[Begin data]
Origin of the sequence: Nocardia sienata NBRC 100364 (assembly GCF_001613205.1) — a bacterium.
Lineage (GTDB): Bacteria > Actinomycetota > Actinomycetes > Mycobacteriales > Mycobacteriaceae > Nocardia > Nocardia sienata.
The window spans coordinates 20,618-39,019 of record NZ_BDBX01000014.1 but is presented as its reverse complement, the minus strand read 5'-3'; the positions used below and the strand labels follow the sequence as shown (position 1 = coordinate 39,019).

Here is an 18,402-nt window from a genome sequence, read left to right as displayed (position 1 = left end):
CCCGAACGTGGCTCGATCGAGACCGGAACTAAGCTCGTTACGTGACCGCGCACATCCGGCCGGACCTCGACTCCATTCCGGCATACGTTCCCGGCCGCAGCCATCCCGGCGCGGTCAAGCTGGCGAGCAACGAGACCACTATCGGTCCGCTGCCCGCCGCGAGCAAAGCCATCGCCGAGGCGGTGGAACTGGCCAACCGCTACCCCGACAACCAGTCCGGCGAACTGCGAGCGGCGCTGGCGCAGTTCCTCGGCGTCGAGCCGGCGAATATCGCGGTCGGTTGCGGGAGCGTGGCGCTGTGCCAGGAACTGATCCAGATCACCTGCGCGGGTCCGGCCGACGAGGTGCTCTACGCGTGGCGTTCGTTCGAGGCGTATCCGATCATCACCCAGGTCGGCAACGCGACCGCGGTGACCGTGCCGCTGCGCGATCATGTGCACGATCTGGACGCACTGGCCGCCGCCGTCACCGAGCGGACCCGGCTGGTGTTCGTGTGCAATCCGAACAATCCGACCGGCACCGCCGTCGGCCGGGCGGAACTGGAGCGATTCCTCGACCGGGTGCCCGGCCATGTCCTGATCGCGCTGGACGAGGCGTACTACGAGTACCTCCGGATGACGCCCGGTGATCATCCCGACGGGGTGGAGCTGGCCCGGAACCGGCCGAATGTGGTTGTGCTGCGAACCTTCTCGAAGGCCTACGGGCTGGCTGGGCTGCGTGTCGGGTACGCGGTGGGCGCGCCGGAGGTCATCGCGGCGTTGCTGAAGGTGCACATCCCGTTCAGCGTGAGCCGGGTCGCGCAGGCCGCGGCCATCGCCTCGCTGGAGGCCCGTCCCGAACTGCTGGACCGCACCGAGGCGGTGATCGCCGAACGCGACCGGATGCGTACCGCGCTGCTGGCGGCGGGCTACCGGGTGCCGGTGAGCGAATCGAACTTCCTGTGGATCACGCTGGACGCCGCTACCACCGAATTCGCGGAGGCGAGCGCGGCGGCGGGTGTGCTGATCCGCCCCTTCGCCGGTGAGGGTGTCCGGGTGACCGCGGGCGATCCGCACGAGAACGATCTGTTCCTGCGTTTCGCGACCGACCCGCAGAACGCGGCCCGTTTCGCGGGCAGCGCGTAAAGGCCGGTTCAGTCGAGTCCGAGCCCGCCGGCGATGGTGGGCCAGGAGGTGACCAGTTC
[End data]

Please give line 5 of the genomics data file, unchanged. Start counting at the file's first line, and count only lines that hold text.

CCCGAACGTGGCTCGATCGAGACCGGAACTAAGCTCGTTACGTGACCGCGCACATCCGGCCGGACCTCGACTCCATTCCGGCATACGTTCCCGGCCGCAGCCATCCCGGCGCGGTCAAGCTGGCGAGCAACGAGACCACTATCGGTCCGCTGCCCGCCGCGAGCAAAGCCATCGCCGAGGCGGTGGAACTGGCCAACCGCTACCCCGACAACCAGTCCGGCGAACTGCGAGCGGCGCTGGCGCAGTTCCTCGGCGTCGAGCCGGCGAATATCGCGGTCGGTTGCGGGAGCGTGGCGCTGTGCCAGGAACTGATCCAGATCACCTGCGCGGGTCCGGCCGACGAGGTGCTCTACGCGTGGCGTTCGTTCGAGGCGTATCCGATCATCACCCAGGTCGGCAACGCGACCGCGGTGACCGTGCCGCTGCGCGATCATGTGCACGATCTGGACGCACTGGCCGCCGCCGTCACCGAGCGGACCCGGCTGGTGTTCGTGTGCAATCCGAACAATCCGACCGGCACCGCCGTCGGCCGGGCGGAACTGGAGCGATTCCTCGACCGGGTGCCCGGCCATGTCCTGATCGCGCTGGACGAGGCGTACTACGAGTACCTCCGGATGACGCCCGGTGATCATCCCGACGGGGTGGAGCTGGCCCGGAACCGGCCGAATGTGGTTGTGCTGCGAACCTTCTCGAAGGCCTACGGGCTGGCTGGGCTGCGTGTCGGGTACGCGGTGGGCGCGCCGGAGGTCATCGCGGCGTTGCTGAAGGTGCACATCCCGTTCAGCGTGAGCCGGGTCGCGCAGGCCGCGGCCATCGCCTCGCTGGAGGCCCGTCCCGAACTGCTGGACCGCACCGAGGCGGTGATCGCCGAACGCGACCGGATGCGTACCGCGCTGCTGGCGGCGGGCTACCGGGTGCCGGTGAGCGAATCGAACTTCCTGTGGATCACGCTGGACGCCGCTACCACCGAATTCGCGGAGGCGAGCGCGGCGGCGGGTGTGCTGATCCGCCCCTTCGCCGGTGAGGGTGTCCGGGTGACCGCGGGCGATCCGCACGAGAACGATCTGTTCCTGCGTTTCGCGACCGACCCGCAGAACGCGGCCCGTTTCGCGGGCAGCGCGTAAAGGCCGGTTCAGTCGAGTCCGAGCCCGCCGGCGATGGTGGGCCAGGAGGTGACCAGTTC